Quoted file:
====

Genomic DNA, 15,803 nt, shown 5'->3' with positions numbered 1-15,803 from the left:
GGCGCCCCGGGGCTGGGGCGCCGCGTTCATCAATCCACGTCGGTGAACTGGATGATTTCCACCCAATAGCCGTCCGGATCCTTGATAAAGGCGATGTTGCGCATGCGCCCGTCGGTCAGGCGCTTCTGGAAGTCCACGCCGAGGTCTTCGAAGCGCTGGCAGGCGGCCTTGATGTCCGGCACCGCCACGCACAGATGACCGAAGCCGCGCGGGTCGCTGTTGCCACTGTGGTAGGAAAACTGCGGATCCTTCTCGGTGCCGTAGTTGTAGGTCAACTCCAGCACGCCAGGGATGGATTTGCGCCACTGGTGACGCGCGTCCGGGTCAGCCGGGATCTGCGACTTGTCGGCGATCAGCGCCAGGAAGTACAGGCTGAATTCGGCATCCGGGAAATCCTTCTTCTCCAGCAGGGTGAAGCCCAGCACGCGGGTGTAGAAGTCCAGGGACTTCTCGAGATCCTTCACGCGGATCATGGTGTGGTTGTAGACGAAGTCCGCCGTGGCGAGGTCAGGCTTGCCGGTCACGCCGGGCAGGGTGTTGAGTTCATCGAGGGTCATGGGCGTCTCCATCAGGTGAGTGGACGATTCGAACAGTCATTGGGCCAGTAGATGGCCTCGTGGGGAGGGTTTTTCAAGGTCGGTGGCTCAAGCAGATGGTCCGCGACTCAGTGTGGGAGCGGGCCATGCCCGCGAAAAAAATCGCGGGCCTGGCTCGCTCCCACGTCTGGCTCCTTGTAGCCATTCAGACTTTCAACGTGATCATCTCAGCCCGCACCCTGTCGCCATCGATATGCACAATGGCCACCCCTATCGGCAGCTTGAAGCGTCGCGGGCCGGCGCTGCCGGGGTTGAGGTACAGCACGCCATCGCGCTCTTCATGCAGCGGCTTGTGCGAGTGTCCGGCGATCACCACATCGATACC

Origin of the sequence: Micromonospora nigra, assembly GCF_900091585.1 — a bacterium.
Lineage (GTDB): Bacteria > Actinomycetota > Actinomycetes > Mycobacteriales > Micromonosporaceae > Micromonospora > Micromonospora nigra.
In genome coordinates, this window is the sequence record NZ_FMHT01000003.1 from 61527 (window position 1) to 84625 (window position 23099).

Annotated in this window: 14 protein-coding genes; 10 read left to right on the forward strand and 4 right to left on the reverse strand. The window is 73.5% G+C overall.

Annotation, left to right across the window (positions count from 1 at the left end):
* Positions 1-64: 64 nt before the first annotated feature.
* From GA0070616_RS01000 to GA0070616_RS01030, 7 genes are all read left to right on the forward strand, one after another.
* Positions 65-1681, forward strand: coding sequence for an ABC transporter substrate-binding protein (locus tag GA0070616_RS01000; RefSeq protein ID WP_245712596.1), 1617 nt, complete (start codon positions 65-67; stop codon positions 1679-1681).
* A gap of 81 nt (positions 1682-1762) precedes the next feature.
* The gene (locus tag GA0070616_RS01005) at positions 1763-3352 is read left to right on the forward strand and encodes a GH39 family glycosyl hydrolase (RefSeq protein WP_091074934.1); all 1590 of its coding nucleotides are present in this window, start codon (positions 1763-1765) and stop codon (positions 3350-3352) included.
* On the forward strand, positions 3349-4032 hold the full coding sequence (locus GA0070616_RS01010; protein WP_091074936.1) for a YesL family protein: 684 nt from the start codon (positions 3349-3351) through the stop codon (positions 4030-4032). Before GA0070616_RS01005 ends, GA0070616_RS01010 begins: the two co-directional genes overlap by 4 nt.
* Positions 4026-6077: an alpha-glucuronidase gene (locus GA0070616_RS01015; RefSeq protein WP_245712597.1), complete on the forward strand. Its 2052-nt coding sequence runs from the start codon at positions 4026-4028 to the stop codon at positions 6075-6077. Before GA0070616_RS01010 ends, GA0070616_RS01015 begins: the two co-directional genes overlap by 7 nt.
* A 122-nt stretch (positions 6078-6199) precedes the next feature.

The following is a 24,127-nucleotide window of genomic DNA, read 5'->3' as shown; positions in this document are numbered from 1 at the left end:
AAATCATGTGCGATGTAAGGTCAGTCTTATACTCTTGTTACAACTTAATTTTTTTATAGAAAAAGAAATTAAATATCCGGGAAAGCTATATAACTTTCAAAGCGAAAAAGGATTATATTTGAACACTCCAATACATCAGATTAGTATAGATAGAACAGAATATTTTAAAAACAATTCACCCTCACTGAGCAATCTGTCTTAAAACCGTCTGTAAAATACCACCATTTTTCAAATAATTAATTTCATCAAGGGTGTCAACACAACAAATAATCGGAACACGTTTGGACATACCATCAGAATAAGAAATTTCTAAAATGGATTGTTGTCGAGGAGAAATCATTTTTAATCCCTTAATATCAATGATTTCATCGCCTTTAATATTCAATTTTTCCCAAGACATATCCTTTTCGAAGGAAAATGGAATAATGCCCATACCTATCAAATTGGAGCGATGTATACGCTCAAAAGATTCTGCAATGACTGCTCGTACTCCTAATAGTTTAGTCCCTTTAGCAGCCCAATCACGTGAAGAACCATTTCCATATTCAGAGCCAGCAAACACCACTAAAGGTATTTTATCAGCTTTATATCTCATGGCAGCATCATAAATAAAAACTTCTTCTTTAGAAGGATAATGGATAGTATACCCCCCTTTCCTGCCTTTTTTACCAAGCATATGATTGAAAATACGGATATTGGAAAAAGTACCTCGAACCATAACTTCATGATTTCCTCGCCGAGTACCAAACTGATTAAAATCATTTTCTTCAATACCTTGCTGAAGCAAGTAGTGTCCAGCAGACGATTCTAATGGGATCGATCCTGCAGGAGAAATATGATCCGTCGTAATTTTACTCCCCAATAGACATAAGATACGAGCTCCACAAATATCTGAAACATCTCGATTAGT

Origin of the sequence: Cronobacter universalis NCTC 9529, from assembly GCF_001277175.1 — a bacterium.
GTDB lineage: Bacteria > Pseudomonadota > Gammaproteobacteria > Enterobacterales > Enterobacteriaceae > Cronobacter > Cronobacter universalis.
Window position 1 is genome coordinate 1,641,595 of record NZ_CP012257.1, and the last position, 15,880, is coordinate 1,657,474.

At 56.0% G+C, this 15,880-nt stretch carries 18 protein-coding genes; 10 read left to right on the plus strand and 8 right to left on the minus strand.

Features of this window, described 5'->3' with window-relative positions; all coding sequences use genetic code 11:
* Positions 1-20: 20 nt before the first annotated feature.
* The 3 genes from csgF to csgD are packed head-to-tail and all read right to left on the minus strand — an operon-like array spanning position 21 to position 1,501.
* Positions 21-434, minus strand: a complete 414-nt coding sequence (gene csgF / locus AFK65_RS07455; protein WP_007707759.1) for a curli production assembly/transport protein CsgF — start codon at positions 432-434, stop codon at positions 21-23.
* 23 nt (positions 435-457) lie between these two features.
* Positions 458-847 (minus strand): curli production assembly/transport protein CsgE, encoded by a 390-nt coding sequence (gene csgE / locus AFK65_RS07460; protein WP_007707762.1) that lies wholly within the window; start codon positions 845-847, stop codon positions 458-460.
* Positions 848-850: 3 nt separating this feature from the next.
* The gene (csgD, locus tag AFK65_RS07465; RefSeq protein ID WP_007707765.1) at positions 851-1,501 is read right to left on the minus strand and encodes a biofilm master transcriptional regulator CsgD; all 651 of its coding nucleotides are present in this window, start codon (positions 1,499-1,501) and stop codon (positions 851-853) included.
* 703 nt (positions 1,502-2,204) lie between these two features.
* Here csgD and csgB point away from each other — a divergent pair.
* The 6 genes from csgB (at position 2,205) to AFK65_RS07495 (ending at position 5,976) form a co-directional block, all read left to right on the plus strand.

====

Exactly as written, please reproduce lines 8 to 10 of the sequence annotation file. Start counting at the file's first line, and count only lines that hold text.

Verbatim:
* Positions 1-64: 64 nt before the first annotated feature.
* From GA0070616_RS01000 to GA0070616_RS01030, 7 genes are all read left to right on the forward strand, one after another.
* Positions 65-1681, forward strand: coding sequence for an ABC transporter substrate-binding protein (locus tag GA0070616_RS01000; RefSeq protein ID WP_245712596.1), 1617 nt, complete (start codon positions 65-67; stop codon positions 1679-1681).